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ERIC Number: ED420739
Record Type: RIE
Publication Date: 1997-Dec
Pages: 8
Abstractor: N/A
Reference Count: N/A
ISBN: N/A
ISSN: N/A
In Harm's Way? Domestic Violence, AFDC Receipt, and Welfare Reform. Research-in-Brief.
Albelda, Randy
A survey was conducted in Massachusetts to determine the effect of some welfare policy changes among families who receive public assistance and have experienced domestic violence. Interviews were conducted with a representative sample of 734 Massachusetts women who received welfare between January and June 1996. The survey found that one-fifth of the women interviewed reported abuse by a husband or boyfriend within the past 12 months, and 65 percent of the women surveyed have been victims of domestic violence at some time in their lives, compared to an estimate of 20 percent of the general adult female population. Abused women were likely to have the following characteristics: having had disagreements with current or husbands or boyfriends, especially concerning child custody; having experienced violence as a child; having been married; and having had their first child at a slightly younger age (20.4 years) than women who had not been abused. Abused women were also more likely to have a child with a disability or to have a disability themselves and to have emotional and psychological problems. Welfare reforms aimed at eroding the safety net, requiring work, setting time limits, requiring paternity provisions, and requiring compliance with other welfare requirements may be too burdensome for abused women, who may thereby be pushed off welfare and into remaining in abusive situations. (KC)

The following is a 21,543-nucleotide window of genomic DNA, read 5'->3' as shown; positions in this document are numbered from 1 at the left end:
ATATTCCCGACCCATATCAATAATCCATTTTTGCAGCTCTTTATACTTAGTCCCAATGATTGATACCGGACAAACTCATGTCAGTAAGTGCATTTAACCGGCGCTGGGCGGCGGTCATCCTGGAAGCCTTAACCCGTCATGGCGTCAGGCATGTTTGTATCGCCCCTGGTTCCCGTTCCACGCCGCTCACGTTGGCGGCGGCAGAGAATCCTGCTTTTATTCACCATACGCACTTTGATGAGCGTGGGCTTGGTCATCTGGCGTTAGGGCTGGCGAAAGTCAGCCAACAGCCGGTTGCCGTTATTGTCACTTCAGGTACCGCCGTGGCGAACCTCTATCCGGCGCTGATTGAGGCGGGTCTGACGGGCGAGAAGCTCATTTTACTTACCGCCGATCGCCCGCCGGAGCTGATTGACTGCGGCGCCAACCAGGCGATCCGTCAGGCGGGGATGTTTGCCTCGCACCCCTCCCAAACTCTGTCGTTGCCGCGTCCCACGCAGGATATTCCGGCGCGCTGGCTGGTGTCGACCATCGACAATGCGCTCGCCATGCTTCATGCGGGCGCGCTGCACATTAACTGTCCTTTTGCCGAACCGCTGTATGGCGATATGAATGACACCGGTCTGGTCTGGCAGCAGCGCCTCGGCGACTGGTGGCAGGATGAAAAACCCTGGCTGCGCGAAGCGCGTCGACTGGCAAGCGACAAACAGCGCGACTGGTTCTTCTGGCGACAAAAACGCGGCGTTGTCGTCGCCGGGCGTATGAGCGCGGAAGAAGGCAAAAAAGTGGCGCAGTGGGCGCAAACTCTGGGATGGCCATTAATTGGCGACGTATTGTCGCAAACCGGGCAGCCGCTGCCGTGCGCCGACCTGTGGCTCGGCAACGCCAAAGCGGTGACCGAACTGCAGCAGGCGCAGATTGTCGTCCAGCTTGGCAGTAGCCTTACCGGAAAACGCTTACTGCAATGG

Institute for Women's Policy Research, 1400 20th St., N.W., Suite 104, Washington, DC 20036.
Publication Type: Reports - Research
Education Level: N/A
Audience: N/A
Language: English
Sponsor: N/A
Authoring Institution: Institute for Women's Policy Research, Washington, DC.
Note: Based on the report, "In Harm's Way? Domestic Violence, AFDC Receipt, and Welfare Reform in Massachusetts" by MaryAnn Allard, Mary Ellen Colten, Randy Albelda, and Carol Cosenza.